In defence of South Africa's sovereignty
Watching the delivery of the state of the nation address (Sona) by newly elected president Cyril Ramaphosa was a welcome breath of fresh air and a departure from a chaotic trend we had become accustomed to in Parliament. Parliamentarians and the nation had long forgotten what the true role of Parliament ought to be.
Parliament had for many years been characterised by ardent, vehement and almost always irrational, senseless and unreasonable defence of the ANC and its president. At the same time, the opposition parties must be commended for their relentless and uncompromising fight against clear evidence of corruption, neutralisation and looting of state institutions.
The South African constitution was designed on the pillars of the legislature, executive and judiciary – all meant to be independent, with checks and balances to prevent abuse of powers. The pillars are in turn supported by independent chapter 9 institutions, the purpose of which is to strengthen principles of democracy and accountability. There is no doubt that each of these institutions plays a pivotal role in the preservation of the state as a composite institution.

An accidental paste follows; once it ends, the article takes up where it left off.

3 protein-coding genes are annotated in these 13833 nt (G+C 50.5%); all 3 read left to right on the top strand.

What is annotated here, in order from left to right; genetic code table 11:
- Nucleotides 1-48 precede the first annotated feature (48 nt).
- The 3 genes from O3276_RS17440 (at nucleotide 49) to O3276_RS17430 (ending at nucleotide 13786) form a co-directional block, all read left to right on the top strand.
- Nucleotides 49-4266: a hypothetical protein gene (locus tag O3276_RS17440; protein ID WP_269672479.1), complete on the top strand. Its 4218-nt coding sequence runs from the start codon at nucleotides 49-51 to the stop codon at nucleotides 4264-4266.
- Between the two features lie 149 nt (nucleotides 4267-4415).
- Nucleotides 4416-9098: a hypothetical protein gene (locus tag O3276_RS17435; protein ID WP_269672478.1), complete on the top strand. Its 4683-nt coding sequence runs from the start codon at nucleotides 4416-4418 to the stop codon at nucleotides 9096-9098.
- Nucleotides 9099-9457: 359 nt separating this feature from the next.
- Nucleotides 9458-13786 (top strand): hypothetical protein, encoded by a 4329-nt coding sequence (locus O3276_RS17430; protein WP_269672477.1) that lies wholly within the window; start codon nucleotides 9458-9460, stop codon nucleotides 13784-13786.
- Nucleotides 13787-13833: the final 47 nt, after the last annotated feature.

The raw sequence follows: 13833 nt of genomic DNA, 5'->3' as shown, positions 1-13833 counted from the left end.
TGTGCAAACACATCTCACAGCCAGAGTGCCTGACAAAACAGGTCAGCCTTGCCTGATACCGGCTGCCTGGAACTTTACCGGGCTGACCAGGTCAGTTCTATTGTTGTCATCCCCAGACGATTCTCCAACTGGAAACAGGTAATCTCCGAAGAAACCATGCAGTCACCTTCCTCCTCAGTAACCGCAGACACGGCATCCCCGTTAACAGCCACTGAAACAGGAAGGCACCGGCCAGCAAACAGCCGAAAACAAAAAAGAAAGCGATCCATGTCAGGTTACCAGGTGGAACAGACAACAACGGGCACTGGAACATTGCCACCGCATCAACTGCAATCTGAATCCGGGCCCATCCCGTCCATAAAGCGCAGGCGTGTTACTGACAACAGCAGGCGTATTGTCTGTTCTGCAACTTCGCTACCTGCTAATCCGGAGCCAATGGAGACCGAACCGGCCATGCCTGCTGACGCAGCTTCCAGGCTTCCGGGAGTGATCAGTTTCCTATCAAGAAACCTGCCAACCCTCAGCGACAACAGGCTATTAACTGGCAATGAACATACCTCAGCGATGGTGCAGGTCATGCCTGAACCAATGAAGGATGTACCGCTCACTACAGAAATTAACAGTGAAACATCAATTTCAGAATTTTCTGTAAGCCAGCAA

The legislature is supposed to find solutions by creating the legislative framework and enabling an environment for the economy to function, to facilitate planning for a growing economy and creation of jobs. The legislature should create an environment that enables the government to function towards the fulfilment of national objectives and aspirations. In this regard, it was refreshing to listen to the EEF's Floyd Shivambu's contribution to the Sona debate.
The depth and scope of his intellectual engagement were impressive and revealing of his research. This was a damning challenge to the governing party and its ability to match the EFF in Parliament. Shivambu gave a free lesson on the sovereign wealth fund (Temasek Holdings) of Singapore, and how South Africa could learn from it by way of long-term wealth creation for the population. He also spoke of the important oversight and supervisory role played by China's commission over state-owned entities (SASAC).